This reflection was penned in January, after what felt like a very long summer holidays with my two beloved children:
I have not sat down to write in the last two months, mostly because the reality of having the children home for school holidays pretty much left me a creative blank, as in, by the end of the holidays my brain felt genuinely blank. For those who managed to get themselves to yoga classes over the summer break, many thanks for you patience and lack of concern for my random empty pauses when I completely lost my train of thought. You see I love my children deeply and completely, but in truth find the demands of being in their company for extended periods (eg 8 weeks of holidays) completely draining and exhausting: I become irritated, short fused and fight or flight kicks in. On any given parenting day I tend to flow reasonable well until about 1 or 2 pm by which stage I am ready for a big fat slab of time to myself, ideally a good couple of hours until I can rediscover my mojo in order to get dinner together. But let's be honest, most parental circumstance don't allow for this, particularly for those with children under school age.
As a teen and into my early twenties I certainly enjoyed aspects of the social and party scene, however even then I would generally only go out once a week and was known miss out on events in favour of an early night much to my elder sisters amusement (seriously, I just sometimes wouldn't go to an event I had already purchased tickets for if I wasn't feeling up to the crowds and excitement, and no I am certainly not frezelous with money). I never lived in a 'share house' because quite frankly the idea of it completely freaks me out. The closest I came to it was living briefly in a flats type arrangement while attending University. I don't do shopping for fun, in fact I loath shopping and always plan the quickest and easiest way in and out.
(This is starting to sound like a version of The Lemonheads "the outdoor type", but more in a 'I lied about being and indoor city type' way, because a rock climbing weekend sounds awesome)
Large crowds, bright lights and too much noise tend to be a tad too over stimulating and though I do love a good music festival, when I do attend them I usually require a good few solid days of hibernation post. I even find living in suburbia somewhat intense and have always felt more grounded and at ease when living on larger acreage blocks with my neighbours somewhere WAY over there.
The truth is that I am most at ease and content when in the company of myself or my partner, when the opportunity to move through the day without external pressure, observation or significant interaction is required. Many years ago a psychologist I was seeing described the concept of an extroverted introvert to me. That is, a person who easily and meaningfully interacts and finds joy in social situations/interactions but requires significant downtime by themselves to recharge and refill their cup. I love teaching and conversing with my students, spending time with family and friends, but when the weeks of commitments start mounting up I start shutting down and genuinely struggling in social environments. I apologise to anyone who has tried to make conversation with me when I am in an 'over socialised' state, I tend to come off a bit withdrawn and abrasive.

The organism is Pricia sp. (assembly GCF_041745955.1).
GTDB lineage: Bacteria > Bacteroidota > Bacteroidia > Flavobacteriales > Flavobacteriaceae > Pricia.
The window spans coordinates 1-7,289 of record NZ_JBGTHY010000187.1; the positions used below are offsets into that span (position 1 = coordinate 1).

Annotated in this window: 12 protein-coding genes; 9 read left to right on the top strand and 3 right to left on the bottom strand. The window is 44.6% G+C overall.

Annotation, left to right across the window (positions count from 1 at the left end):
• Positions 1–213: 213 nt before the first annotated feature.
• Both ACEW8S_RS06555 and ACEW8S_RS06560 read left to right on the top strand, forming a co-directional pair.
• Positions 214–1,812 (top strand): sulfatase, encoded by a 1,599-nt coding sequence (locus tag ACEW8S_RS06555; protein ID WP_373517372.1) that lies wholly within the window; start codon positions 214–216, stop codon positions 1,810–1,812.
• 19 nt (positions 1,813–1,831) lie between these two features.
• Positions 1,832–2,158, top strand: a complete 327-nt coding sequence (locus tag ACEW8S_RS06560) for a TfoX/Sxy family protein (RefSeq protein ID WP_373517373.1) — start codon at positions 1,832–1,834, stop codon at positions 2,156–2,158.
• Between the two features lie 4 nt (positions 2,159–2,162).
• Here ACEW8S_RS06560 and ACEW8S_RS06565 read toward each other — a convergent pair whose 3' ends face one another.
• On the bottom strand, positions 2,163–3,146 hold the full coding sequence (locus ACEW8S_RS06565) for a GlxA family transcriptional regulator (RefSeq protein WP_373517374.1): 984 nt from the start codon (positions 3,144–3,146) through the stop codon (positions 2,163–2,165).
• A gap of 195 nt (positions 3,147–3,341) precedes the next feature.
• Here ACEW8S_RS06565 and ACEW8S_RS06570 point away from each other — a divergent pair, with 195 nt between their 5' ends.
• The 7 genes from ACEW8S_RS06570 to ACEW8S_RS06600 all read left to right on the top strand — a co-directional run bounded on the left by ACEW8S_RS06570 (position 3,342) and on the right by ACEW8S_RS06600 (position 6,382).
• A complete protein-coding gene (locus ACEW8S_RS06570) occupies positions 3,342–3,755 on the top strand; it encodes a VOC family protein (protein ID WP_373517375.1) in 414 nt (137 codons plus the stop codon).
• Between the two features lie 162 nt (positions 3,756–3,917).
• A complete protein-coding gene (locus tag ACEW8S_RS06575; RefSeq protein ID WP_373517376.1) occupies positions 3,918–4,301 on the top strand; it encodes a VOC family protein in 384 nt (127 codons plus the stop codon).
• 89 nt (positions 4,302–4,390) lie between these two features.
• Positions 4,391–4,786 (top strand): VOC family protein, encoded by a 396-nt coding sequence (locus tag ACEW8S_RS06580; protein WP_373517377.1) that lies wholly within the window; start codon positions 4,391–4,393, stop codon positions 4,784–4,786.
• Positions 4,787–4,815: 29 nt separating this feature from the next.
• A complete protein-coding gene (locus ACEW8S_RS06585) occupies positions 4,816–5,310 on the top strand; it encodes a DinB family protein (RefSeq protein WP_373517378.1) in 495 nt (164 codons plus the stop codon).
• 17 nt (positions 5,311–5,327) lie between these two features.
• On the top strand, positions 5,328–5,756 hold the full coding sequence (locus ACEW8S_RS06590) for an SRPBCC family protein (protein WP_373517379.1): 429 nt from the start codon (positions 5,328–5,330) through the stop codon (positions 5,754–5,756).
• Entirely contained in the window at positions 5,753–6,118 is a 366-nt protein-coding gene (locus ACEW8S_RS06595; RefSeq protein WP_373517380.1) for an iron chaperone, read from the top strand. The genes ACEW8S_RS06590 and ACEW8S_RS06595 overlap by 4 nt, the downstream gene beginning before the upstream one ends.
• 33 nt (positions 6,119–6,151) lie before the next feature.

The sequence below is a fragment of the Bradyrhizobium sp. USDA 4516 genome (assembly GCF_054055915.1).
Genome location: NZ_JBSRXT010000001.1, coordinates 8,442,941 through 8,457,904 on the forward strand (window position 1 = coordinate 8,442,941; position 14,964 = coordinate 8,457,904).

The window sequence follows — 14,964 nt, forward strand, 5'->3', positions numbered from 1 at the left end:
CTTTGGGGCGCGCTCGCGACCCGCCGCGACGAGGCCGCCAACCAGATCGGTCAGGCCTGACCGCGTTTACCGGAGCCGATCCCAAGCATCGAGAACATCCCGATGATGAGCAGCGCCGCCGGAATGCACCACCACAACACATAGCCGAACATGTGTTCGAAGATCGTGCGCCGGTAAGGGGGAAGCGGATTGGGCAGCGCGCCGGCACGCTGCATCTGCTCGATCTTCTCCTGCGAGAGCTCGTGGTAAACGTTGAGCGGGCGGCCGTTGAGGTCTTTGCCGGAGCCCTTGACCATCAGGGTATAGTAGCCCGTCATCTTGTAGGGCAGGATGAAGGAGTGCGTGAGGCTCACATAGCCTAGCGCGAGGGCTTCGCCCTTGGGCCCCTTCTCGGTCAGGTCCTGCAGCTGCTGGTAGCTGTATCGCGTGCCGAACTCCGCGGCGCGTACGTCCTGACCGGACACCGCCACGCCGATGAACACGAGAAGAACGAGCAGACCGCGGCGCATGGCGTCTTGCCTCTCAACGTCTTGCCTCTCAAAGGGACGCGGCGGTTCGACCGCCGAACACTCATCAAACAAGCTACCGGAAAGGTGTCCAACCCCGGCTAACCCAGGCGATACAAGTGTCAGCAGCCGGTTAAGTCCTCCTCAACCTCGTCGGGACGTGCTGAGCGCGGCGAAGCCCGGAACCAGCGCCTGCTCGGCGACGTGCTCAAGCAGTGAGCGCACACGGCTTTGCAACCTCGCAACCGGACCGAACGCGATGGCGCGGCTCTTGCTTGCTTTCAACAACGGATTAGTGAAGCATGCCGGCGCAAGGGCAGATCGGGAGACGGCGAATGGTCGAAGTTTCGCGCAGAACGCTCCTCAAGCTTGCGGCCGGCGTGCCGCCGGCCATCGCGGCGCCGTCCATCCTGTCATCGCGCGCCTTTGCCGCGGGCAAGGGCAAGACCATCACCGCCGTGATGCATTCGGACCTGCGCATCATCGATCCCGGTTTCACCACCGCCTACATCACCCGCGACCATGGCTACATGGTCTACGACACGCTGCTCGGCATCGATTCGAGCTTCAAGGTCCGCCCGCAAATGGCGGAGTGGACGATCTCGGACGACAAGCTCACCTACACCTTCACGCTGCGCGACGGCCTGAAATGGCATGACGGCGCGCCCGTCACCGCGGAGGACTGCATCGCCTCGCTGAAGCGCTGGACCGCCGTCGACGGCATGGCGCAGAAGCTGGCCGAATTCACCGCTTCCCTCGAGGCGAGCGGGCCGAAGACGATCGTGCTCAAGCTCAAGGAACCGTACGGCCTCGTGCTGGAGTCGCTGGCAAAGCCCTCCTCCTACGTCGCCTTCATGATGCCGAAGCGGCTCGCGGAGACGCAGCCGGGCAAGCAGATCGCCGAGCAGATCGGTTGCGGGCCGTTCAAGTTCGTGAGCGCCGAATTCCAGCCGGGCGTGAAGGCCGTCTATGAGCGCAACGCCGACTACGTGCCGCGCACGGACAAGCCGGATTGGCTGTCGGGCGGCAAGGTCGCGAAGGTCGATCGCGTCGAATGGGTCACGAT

So what does this mean as a parent? It means it can be challenging, sometimes especially hard after having spent significant amounts of time with the kids in their amazing unhindered energy and exuberance. They (or at least my two do) happily bicker and rage, becoming friends and then not friends again one hundred times a day with energy flying all over the place. Often this could be settled by a social outing and change of scene but the truth is that at this stage the children and I need different things. They need to go and hang out with other people and I need to retreat into my hermit hole and be alone. Obviously kid swaps can work, but this often depends on just how much solo time I am in desperate need of. You see I am most joyous to pass my munchkins over to others for a play date, however if my introvert bank is empty the idea of returning the favour and taking someone else's kids for a while can be extremely daunting...
The Solution? As is often the case, I'm not 100% sure. The bulk of this post was written at the tail end of the school summer holidays when I was feeling completely spent. I made a commitment at that time to make "me time" a priority, for everyone's sake. I vowed to try and embrace the fact that I am simply not an extrovert and that is OK. Now in March I have had a pretty successful go at following through on this commitment, and with the swing and school and preschool back in action and regular time to myself I feel significantly more grounded and functional. Thank you yoga for keeping me 'keeping on' when I felt all of my edges were frayed and unravelling.
This world needs all types of people to carry good and true intention in their hearts. Even hermit type people whom would prefer to potter in their garden and go to the beach by themselves then attend a dinner party.
Prenatal and Postnatal Yoga Teacher
Classes in Murwillumbah and Cabarita Beacg